- OCI card holders desirous of visiting India for the purpose of conducting research must obtain separately a No Objection/Research Project Clearance Certificate from Ministry of Home Affairs (MHA), India and that can be applied at nearest Indian Diplomatic Mission. This includes Scholars awarded Scholarship under Fulbright or any other scheme.
- During the 2016 Indian banknote demonetisation where non-citizens, including OCIs were denied rights to bring rupee notes back into the country contrary to initial indications.
- Aadhaar cards cannot be issued to OCIs or NRIs. Increasingly, the lack of an Aadhaar card prevents non-holders accessing some services conveniently, such as easily obtaining SIM cards for mobile phones. and passports need to be shown for visiting hotels, and taking domestic flights. Insurance policies, utilities etc cannot be easily obtained without an Aadhaar card, with the OCI card having little or no value in any of these cases above a foreign passport.
- OCI holders are sometimes prevented from obtaining admission seats at colleges. In one case this restriction has been overturned by a state high court.
A stateless person cannot apply for an OCI, however there is an open question if an OCI holder can be considered stateless (if they lose citizenship of the other country), so in countries where citizenship to dual citizens can be revoked, such as Australia an OCI holder may be disadvantaged, however, the lack of precedents in this area means that the issue is uncertain.
In specific circumstances, acquiring Overseas Citizenship of India prevents British National (Overseas) and British Overseas citizens from registering as full British citizens under Section 4B of the British Nationality Act 1981 (which requires that they have no other citizenship in order to register). It does not prevent them from acquiring full British citizenship by a different method and it does not revoke their British citizenship if they have already registered under Section 4B. The UK government considers that, for purposes of the British Nationality Act 1981, "OCI is considered to be citizenship of another State". The circumstance where a person in this provision is rare, as it means (a) they hold a secondary form of British citizenship such as a British Overseas citizen and passport. (b) they do not hold any other citizenship. (c) They have been issued an OCI nevertheless.
The British Home Office has confirmed that the Foreign and Commonwealth Office's perspective on OCI status is that it is not a form of citizenship. As such, people with OCI are still eligible for consular assistance from the FCO whilst in India.
OCI and PIO documents mergeEdit
The predecessor to the OCI was the Persons of Indian Origin Card (PIO card). The PIO card was less effective than OCIs, and there was some criticism that holders of the more expensive PIO card were disadvantaged when the OCI scheme launched, that there was confusion of the differences between the two, and administration of the two independent schemes caused complexity and confusion.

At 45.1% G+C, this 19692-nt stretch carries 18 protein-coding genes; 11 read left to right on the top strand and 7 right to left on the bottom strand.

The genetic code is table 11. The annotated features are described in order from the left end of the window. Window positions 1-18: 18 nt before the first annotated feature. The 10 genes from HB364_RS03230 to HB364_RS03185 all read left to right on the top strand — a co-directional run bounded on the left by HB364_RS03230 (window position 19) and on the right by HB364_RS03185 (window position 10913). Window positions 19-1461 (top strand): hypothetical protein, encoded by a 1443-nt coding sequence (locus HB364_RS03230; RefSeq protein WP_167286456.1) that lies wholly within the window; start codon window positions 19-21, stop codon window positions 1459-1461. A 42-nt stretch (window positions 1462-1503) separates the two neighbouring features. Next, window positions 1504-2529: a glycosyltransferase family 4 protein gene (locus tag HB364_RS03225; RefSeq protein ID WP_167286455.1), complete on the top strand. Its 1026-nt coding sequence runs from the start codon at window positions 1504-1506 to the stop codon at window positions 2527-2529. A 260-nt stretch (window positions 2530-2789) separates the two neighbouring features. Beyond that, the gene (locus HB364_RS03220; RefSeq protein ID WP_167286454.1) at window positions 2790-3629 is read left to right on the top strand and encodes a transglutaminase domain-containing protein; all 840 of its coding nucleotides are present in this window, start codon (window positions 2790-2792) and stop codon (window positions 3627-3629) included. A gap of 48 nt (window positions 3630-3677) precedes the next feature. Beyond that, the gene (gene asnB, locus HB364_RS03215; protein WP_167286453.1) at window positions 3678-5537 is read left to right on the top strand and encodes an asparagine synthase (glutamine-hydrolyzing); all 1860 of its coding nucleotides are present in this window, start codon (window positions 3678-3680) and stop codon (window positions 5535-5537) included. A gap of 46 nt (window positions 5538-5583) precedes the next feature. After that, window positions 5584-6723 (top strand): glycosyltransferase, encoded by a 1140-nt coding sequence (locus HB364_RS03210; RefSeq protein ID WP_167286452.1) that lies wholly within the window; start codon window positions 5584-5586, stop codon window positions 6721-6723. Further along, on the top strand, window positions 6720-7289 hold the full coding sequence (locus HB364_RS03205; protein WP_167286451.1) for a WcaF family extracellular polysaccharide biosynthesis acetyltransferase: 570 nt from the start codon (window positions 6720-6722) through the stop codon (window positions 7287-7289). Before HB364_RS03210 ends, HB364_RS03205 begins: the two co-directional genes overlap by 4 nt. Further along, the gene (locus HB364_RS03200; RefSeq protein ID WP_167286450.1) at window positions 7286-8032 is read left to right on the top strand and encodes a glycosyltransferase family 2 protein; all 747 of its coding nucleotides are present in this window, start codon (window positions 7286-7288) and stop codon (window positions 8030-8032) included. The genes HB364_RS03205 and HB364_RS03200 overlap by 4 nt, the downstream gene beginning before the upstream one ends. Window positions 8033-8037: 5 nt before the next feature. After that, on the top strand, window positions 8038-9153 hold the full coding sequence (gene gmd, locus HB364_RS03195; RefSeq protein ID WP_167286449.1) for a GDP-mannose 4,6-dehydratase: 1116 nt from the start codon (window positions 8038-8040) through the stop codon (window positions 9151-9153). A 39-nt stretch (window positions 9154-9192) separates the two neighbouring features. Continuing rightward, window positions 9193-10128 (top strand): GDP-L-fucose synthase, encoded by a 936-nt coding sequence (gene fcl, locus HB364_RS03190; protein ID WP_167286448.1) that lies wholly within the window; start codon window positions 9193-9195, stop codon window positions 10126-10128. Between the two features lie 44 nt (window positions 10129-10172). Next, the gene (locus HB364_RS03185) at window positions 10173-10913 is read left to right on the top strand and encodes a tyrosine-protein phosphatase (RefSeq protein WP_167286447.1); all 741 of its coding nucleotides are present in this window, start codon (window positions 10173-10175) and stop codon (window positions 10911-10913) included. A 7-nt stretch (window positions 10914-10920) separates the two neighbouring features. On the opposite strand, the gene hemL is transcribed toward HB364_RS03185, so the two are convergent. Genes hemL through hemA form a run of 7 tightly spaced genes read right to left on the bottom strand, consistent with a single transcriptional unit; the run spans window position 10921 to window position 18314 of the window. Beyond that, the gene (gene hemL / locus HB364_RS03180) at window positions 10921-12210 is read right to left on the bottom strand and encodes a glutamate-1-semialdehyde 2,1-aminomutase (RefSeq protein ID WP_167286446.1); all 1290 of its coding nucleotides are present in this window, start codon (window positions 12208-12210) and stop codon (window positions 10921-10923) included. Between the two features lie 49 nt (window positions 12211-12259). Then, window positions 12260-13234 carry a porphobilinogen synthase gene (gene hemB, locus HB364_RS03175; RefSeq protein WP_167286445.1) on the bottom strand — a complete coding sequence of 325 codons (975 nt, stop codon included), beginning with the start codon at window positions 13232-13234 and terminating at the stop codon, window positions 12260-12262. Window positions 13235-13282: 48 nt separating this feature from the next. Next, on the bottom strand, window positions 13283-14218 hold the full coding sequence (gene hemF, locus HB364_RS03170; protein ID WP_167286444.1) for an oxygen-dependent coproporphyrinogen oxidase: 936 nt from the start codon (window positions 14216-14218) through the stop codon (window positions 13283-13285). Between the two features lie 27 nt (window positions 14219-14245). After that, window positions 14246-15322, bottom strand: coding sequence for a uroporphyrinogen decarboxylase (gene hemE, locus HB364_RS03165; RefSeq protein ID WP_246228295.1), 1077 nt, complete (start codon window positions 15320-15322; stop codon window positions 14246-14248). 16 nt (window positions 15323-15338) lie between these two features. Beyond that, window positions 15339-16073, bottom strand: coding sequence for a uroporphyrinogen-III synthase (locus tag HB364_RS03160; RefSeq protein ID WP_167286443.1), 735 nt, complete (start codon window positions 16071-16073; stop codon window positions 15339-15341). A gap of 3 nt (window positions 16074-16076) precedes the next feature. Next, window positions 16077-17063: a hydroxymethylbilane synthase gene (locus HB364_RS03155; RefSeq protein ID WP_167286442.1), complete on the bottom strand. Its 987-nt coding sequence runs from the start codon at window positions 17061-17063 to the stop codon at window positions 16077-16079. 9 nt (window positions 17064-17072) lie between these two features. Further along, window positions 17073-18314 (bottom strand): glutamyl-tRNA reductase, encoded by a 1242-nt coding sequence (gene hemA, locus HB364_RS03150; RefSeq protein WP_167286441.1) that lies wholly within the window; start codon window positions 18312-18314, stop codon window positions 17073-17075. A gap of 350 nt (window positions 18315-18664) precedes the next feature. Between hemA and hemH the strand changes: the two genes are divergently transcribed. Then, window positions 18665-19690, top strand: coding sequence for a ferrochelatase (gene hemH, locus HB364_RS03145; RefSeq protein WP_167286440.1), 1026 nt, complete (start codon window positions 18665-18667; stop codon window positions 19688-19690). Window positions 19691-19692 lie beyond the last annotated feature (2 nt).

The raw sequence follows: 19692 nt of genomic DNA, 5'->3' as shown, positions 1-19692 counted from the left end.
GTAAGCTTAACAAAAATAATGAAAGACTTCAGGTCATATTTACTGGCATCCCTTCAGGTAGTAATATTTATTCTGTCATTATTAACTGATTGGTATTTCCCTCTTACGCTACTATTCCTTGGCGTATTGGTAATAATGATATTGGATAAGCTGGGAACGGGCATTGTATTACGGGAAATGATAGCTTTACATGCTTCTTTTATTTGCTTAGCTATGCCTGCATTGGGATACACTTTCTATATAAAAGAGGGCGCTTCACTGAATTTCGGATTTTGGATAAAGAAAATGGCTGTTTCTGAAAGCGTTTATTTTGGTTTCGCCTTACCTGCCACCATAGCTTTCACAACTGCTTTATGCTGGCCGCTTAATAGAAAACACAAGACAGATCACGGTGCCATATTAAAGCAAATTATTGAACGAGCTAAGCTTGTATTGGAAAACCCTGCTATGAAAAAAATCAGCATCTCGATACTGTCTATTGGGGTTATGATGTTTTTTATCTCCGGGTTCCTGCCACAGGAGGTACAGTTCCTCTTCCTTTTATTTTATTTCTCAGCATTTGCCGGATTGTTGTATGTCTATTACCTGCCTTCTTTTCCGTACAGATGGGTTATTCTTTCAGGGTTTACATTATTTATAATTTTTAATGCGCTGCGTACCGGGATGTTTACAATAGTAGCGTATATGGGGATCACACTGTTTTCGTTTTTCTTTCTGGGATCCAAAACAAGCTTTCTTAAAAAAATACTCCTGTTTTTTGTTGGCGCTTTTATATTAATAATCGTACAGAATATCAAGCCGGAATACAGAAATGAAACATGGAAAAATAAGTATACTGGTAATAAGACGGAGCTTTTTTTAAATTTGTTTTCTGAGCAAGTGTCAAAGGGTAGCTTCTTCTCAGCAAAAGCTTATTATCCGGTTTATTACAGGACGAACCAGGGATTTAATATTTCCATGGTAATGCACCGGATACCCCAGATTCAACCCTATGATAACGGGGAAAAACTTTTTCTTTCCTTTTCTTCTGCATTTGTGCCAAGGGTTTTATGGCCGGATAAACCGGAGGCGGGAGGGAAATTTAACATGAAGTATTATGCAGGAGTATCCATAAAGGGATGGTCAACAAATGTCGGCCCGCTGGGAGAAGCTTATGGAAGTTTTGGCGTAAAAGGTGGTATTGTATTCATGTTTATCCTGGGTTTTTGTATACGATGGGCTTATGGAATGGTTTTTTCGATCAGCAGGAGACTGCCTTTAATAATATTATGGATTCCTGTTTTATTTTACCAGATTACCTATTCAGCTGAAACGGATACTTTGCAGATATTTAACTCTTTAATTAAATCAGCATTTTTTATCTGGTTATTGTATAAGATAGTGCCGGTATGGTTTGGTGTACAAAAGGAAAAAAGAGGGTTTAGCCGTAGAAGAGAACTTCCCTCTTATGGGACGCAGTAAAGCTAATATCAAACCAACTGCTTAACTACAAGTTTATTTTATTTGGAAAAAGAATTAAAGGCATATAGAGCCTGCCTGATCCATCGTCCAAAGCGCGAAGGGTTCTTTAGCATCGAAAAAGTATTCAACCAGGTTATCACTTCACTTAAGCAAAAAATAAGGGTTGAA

- A gazetted order published on 30 September 2014 stated a PIO card issued to an applicant shall be valid for their lifetime, provided such applicant has a valid Passport.
- A gazetted order published on 9 January 2015, converted all PIO holders on that date to OCI,
- That second order stopped further applications of the PIO card, and
- Free conversion of PIOs to OCIs was permitted until the extended deadline of 31 December 2017.
PIO cardholders must apply to convert their existing cards into OCI cards. The Bureau of Immigration stated that it would continue to accept the old PIO cards as valid travel documents until 30 September 2019.
The OCI document is a passport-like document (though it is not a passport). It has a blue cover with golden colored printing. The Emblem of India is emblazoned in the centre of the front cover. The words 'Overseas Citizen of India Card' are inscribed above the Emblem, and 'भारत गणराज्य' (Hindi) and 'Republic of India' (English) are inscribed below the emblem.
OCI Cards were formerly printed with a separate lifelong “U” Visa Sticker (which was pasted on the applicant's passport). The proof of lifelong visa is now just the OCI Card which has a “Life Time Visa” printed on it. The OCI Card is valid for travel but must be carried with a valid overseas passport. Airlines will, generally, ask to see both when traveling to and from India, as will Indian customs and police at Airport counters.
First page (identity) contentsEdit
- Given name(s)
- Date of birth
- Place of birth
- Place of issue
- Date of issue
- Photo of holder
- Signature of the holder
- The information page ends with the Machine Readable Passport Zone (MRZ).
Second page contentsEdit
The OCI certificate contains a note:
|“||This is to certify that the person whose particulars are given in this Certificate have been registered as an Overseas Citizen of India under the provisions of Section 7A of the Citizenship Act, 1955||”|
The note bearing page is typically stamped and signed by the issuing authority.
Final page contentsEdit
- Name of father or legal guardian
- Name of mother
- Passport number
- Date of Issue
- Place of Issue
- Visual distinguishing mark
- File number
List of notable people with OCI statusEdit
A total of 1,372,624 people held OCI cards as on 31 July 2013.
|C. Mohan||Computer Scientist||American|||
|Muttiah Muralitharan||Cricketer||Sri Lankan|||
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Benefits: (i) Multiple entry, multi-purpose life long visa to visit India. Life long denotes to 100 years from the date of birth;(ii) Exemption from reporting to Police authorities for any length of stay in India; and (iii) Parity with NRIs in financial, economic and educational fields except in the acquisition of agricultural or plantation properties.
- "India Visa Information - Australia - Long Term Visas - Overseas Citizen of India(OCI)". www.vfsglobal.com. Retrieved 21 April 2017.
Benefits to which OCI is not entitled to: The OCI is not entitled to vote, be a member of Legislative Assembly or Legislative Council or Parliament, cannot hold constitutional posts such as President, Vice President, Judge of Supreme Court or High Court etc. and he/she cannot normally hold employment in the Government.